7. Phil …

    You owe many of us …

    The idea of shutdowns after the virus was circulating in the community was to buy time and prevent hospital overload (mitigation), not to eradicate the virus. And the efforts worked. Now, several vaccines are showing significant promise. So there is light at the end of the tunnel. Many lives were saved by flattening the curve to the extent we did, and many more can be saved by continuing distancing etc … until we are vaccinated. Shifting an exponential growth curve to the right by delaying growth in sections or making it flatter by lowering growth rate overall can save large number of lives to the right of a fixed vaccination date. This has been obvious from the start.

    As for “no evidence masks work” … Lack of evidence is not evidence of lack. Masks obvious deflect most infectious exhalation away from the person one faces when talking. So do face shields. It is reasonable to wonder whether cloth or surgical masks work better or worse than face shields. It is not reasonable to suspect that neither of them have a significant beneficial effect. It would be extremely surprising if they did not. Our eyes and mouths are in the front of our heads. So unfortunately we face each other while talking. Getting our possible infected exhalations to go sideways instead of forward is an obvious and easy mitigation. Most cloth masks are too resistive to air flow to do much more than deflect exhaled air to the side and back. Probably that’s the main mechanism of action. And it is probably good enough in many cases, regardless of thread count, extra filters, etc …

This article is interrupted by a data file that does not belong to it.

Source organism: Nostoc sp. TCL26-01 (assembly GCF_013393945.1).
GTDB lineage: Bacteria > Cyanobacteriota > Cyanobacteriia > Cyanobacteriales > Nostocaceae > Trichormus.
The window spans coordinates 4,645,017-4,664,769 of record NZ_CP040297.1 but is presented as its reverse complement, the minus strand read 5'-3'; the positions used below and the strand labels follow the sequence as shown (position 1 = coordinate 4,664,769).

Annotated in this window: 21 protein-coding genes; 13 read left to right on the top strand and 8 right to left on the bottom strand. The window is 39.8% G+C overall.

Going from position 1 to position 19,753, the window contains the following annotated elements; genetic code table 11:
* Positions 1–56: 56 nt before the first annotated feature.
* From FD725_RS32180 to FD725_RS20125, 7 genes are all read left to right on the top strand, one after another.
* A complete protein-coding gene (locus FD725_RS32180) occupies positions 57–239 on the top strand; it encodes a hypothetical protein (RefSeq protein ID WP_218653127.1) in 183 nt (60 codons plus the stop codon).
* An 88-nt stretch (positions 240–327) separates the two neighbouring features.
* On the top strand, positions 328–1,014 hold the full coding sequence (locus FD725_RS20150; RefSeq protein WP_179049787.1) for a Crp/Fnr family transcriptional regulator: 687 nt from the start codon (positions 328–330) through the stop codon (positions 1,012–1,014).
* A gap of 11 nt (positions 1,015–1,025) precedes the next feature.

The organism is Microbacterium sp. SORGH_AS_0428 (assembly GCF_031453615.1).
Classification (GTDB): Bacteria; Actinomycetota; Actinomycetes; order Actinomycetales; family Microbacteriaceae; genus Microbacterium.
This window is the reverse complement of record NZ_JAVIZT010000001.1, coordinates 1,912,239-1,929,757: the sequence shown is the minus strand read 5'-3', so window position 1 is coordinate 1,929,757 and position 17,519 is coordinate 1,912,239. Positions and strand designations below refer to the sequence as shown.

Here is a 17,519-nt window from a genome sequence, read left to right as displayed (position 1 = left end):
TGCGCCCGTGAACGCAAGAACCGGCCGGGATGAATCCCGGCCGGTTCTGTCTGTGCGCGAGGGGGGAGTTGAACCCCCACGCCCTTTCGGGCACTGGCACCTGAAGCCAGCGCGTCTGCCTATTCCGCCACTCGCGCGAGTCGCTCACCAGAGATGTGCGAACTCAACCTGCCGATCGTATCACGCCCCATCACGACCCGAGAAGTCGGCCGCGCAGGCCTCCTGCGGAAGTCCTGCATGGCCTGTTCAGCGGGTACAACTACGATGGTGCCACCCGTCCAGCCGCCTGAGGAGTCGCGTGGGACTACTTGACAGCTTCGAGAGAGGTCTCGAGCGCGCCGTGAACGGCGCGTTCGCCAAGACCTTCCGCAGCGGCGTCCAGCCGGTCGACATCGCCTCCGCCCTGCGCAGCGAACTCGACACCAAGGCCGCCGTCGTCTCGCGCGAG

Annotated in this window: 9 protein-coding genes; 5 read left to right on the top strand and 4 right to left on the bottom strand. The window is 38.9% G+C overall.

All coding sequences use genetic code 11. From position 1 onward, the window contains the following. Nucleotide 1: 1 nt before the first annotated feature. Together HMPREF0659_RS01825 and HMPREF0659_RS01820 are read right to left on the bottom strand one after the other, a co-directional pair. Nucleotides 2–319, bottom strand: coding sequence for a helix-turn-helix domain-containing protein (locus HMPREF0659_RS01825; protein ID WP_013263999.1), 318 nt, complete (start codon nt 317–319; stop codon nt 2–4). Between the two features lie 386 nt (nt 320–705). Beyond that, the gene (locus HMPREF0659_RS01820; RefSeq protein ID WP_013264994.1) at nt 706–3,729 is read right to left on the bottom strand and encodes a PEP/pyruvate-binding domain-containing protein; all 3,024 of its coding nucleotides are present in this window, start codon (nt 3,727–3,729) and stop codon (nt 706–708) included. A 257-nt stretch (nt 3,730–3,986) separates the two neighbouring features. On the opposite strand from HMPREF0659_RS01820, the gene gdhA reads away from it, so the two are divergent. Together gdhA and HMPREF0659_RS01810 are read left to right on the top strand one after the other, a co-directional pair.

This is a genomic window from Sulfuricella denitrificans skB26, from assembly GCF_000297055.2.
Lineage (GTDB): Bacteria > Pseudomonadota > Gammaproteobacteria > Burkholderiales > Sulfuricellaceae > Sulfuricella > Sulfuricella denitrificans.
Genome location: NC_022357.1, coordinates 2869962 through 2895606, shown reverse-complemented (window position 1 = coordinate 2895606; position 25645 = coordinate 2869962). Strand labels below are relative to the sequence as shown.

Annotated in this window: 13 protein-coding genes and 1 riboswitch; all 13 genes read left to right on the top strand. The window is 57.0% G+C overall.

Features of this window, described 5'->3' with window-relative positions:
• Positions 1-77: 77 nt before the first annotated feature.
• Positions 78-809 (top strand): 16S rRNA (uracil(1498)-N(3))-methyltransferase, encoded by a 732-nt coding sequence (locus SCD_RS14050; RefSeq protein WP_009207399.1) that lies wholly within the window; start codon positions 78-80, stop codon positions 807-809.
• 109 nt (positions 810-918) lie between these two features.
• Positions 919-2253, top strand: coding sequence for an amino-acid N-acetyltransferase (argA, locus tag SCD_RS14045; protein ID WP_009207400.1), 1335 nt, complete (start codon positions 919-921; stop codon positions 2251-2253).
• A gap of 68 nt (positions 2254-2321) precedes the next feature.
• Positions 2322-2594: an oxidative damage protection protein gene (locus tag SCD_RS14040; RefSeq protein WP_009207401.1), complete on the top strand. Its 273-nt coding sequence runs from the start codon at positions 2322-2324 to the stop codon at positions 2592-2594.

People wear surgical masks all the time in Japan when the have a cold. It is a little weird, but easy to get used to.

    • Gill: Agreed that the Japanese considerately wear masks when they are not feeling well (just as WHO recommended regarding coronaplague from February through early June). But it doesn’t seem to have helped them with influenza. Their death rate from the flu in Japan was more than 2X the (unmasked at the time) U.S. death rate from this ancient scourge. https://www.worldlifeexpectancy.com/cause-of-death/influenza-pneumonia/by-country/